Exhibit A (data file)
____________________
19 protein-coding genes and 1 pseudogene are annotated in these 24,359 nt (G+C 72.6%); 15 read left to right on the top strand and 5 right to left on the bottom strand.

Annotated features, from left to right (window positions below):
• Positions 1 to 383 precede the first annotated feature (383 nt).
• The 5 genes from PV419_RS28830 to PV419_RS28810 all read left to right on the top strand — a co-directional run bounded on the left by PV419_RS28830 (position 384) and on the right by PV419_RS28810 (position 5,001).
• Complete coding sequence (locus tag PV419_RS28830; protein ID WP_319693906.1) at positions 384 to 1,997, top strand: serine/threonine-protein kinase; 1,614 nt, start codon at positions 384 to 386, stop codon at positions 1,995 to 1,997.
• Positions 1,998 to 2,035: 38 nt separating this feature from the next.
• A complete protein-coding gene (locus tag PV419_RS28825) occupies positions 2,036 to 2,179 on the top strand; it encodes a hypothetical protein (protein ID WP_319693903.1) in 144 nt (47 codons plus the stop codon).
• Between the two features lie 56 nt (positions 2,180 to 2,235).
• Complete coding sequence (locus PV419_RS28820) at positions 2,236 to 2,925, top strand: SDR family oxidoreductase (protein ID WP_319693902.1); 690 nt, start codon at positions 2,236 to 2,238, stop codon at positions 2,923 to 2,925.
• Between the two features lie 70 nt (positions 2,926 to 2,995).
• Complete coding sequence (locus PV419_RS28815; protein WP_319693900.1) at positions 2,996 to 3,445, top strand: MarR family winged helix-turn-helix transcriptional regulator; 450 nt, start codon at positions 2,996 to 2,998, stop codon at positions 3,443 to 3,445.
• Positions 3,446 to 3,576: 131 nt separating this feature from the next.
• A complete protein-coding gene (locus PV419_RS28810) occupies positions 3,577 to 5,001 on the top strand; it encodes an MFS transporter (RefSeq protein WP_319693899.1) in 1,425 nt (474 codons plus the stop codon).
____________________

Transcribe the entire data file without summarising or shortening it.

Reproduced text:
19 protein-coding genes and 1 pseudogene are annotated in these 24,359 nt (G+C 72.6%); 15 read left to right on the top strand and 5 right to left on the bottom strand.

Annotated features, from left to right (window positions below):
• Positions 1 to 383 precede the first annotated feature (383 nt).
• The 5 genes from PV419_RS28830 to PV419_RS28810 all read left to right on the top strand — a co-directional run bounded on the left by PV419_RS28830 (position 384) and on the right by PV419_RS28810 (position 5,001).
• Complete coding sequence (locus tag PV419_RS28830; protein ID WP_319693906.1) at positions 384 to 1,997, top strand: serine/threonine-protein kinase; 1,614 nt, start codon at positions 384 to 386, stop codon at positions 1,995 to 1,997.
• Positions 1,998 to 2,035: 38 nt separating this feature from the next.
• A complete protein-coding gene (locus tag PV419_RS28825) occupies positions 2,036 to 2,179 on the top strand; it encodes a hypothetical protein (protein ID WP_319693903.1) in 144 nt (47 codons plus the stop codon).
• Between the two features lie 56 nt (positions 2,180 to 2,235).
• Complete coding sequence (locus PV419_RS28820) at positions 2,236 to 2,925, top strand: SDR family oxidoreductase (protein ID WP_319693902.1); 690 nt, start codon at positions 2,236 to 2,238, stop codon at positions 2,923 to 2,925.
• Between the two features lie 70 nt (positions 2,926 to 2,995).
• Complete coding sequence (locus PV419_RS28815; protein WP_319693900.1) at positions 2,996 to 3,445, top strand: MarR family winged helix-turn-helix transcriptional regulator; 450 nt, start codon at positions 2,996 to 2,998, stop codon at positions 3,443 to 3,445.
• Positions 3,446 to 3,576: 131 nt separating this feature from the next.
• A complete protein-coding gene (locus PV419_RS28810) occupies positions 3,577 to 5,001 on the top strand; it encodes an MFS transporter (RefSeq protein WP_319693899.1) in 1,425 nt (474 codons plus the stop codon).